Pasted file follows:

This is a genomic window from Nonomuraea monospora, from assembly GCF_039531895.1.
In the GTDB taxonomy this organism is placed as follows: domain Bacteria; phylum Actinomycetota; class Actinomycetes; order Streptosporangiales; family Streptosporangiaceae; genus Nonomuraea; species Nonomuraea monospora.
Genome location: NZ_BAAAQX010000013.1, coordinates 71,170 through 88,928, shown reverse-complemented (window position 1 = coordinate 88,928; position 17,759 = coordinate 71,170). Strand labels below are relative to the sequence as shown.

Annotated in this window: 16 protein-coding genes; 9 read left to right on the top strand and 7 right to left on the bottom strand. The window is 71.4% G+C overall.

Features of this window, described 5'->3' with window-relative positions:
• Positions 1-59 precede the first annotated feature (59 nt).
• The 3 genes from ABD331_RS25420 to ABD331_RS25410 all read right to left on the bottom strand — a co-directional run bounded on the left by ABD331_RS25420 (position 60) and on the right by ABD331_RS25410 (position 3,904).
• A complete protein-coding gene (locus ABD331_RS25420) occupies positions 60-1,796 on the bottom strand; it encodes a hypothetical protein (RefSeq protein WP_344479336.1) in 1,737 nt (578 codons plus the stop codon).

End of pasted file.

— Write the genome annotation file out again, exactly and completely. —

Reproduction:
This is a genomic window from Nonomuraea monospora, from assembly GCF_039531895.1.
In the GTDB taxonomy this organism is placed as follows: domain Bacteria; phylum Actinomycetota; class Actinomycetes; order Streptosporangiales; family Streptosporangiaceae; genus Nonomuraea; species Nonomuraea monospora.
Genome location: NZ_BAAAQX010000013.1, coordinates 71,170 through 88,928, shown reverse-complemented (window position 1 = coordinate 88,928; position 17,759 = coordinate 71,170). Strand labels below are relative to the sequence as shown.

Annotated in this window: 16 protein-coding genes; 9 read left to right on the top strand and 7 right to left on the bottom strand. The window is 71.4% G+C overall.

Features of this window, described 5'->3' with window-relative positions:
• Positions 1-59 precede the first annotated feature (59 nt).
• The 3 genes from ABD331_RS25420 to ABD331_RS25410 all read right to left on the bottom strand — a co-directional run bounded on the left by ABD331_RS25420 (position 60) and on the right by ABD331_RS25410 (position 3,904).
• A complete protein-coding gene (locus ABD331_RS25420) occupies positions 60-1,796 on the bottom strand; it encodes a hypothetical protein (RefSeq protein WP_344479336.1) in 1,737 nt (578 codons plus the stop codon).